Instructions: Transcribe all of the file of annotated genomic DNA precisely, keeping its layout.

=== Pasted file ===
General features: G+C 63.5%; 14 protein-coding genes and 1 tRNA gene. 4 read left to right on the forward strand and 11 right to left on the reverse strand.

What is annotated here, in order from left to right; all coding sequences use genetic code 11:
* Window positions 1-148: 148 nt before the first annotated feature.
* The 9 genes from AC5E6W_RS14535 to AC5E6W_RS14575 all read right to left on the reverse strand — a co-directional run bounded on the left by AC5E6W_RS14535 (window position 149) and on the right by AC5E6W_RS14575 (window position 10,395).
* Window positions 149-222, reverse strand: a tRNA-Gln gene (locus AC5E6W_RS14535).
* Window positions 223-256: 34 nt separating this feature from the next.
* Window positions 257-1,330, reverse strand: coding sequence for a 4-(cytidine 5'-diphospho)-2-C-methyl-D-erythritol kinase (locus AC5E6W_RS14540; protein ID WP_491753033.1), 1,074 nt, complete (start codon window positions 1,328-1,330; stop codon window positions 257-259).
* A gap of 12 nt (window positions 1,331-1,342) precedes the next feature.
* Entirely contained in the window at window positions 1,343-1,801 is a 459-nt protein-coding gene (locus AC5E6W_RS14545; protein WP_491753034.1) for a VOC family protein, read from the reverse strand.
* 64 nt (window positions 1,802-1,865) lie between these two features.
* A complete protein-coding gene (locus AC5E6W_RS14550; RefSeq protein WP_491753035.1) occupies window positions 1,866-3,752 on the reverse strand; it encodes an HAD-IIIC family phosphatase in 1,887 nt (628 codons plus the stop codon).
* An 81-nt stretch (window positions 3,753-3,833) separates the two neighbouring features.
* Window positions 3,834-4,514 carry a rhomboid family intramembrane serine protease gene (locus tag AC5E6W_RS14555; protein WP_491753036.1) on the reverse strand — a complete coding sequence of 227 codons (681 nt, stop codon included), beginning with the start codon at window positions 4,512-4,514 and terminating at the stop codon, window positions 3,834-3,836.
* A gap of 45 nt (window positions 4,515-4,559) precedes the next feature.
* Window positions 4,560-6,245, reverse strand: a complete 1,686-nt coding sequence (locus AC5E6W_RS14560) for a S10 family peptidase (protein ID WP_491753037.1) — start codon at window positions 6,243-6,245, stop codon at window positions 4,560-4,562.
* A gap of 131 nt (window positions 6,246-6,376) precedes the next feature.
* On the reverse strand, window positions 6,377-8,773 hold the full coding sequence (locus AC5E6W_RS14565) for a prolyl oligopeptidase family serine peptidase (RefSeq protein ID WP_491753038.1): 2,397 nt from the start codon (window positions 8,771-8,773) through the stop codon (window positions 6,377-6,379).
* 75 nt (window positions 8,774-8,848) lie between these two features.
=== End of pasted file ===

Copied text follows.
General features: G+C 63.5%; 14 protein-coding genes and 1 tRNA gene. 4 read left to right on the forward strand and 11 right to left on the reverse strand.

What is annotated here, in order from left to right; all coding sequences use genetic code 11:
* Window positions 1-148: 148 nt before the first annotated feature.
* The 9 genes from AC5E6W_RS14535 to AC5E6W_RS14575 all read right to left on the reverse strand — a co-directional run bounded on the left by AC5E6W_RS14535 (window position 149) and on the right by AC5E6W_RS14575 (window position 10,395).
* Window positions 149-222, reverse strand: a tRNA-Gln gene (locus AC5E6W_RS14535).
* Window positions 223-256: 34 nt separating this feature from the next.
* Window positions 257-1,330, reverse strand: coding sequence for a 4-(cytidine 5'-diphospho)-2-C-methyl-D-erythritol kinase (locus AC5E6W_RS14540; protein ID WP_491753033.1), 1,074 nt, complete (start codon window positions 1,328-1,330; stop codon window positions 257-259).
* A gap of 12 nt (window positions 1,331-1,342) precedes the next feature.
* Entirely contained in the window at window positions 1,343-1,801 is a 459-nt protein-coding gene (locus AC5E6W_RS14545; protein WP_491753034.1) for a VOC family protein, read from the reverse strand.
* 64 nt (window positions 1,802-1,865) lie between these two features.
* A complete protein-coding gene (locus AC5E6W_RS14550; RefSeq protein WP_491753035.1) occupies window positions 1,866-3,752 on the reverse strand; it encodes an HAD-IIIC family phosphatase in 1,887 nt (628 codons plus the stop codon).
* An 81-nt stretch (window positions 3,753-3,833) separates the two neighbouring features.
* Window positions 3,834-4,514 carry a rhomboid family intramembrane serine protease gene (locus tag AC5E6W_RS14555; protein WP_491753036.1) on the reverse strand — a complete coding sequence of 227 codons (681 nt, stop codon included), beginning with the start codon at window positions 4,512-4,514 and terminating at the stop codon, window positions 3,834-3,836.
* A gap of 45 nt (window positions 4,515-4,559) precedes the next feature.
* Window positions 4,560-6,245, reverse strand: a complete 1,686-nt coding sequence (locus AC5E6W_RS14560) for a S10 family peptidase (protein ID WP_491753037.1) — start codon at window positions 6,243-6,245, stop codon at window positions 4,560-4,562.
* A gap of 131 nt (window positions 6,246-6,376) precedes the next feature.
* On the reverse strand, window positions 6,377-8,773 hold the full coding sequence (locus AC5E6W_RS14565) for a prolyl oligopeptidase family serine peptidase (RefSeq protein ID WP_491753038.1): 2,397 nt from the start codon (window positions 8,771-8,773) through the stop codon (window positions 6,377-6,379).
* 75 nt (window positions 8,774-8,848) lie between these two features.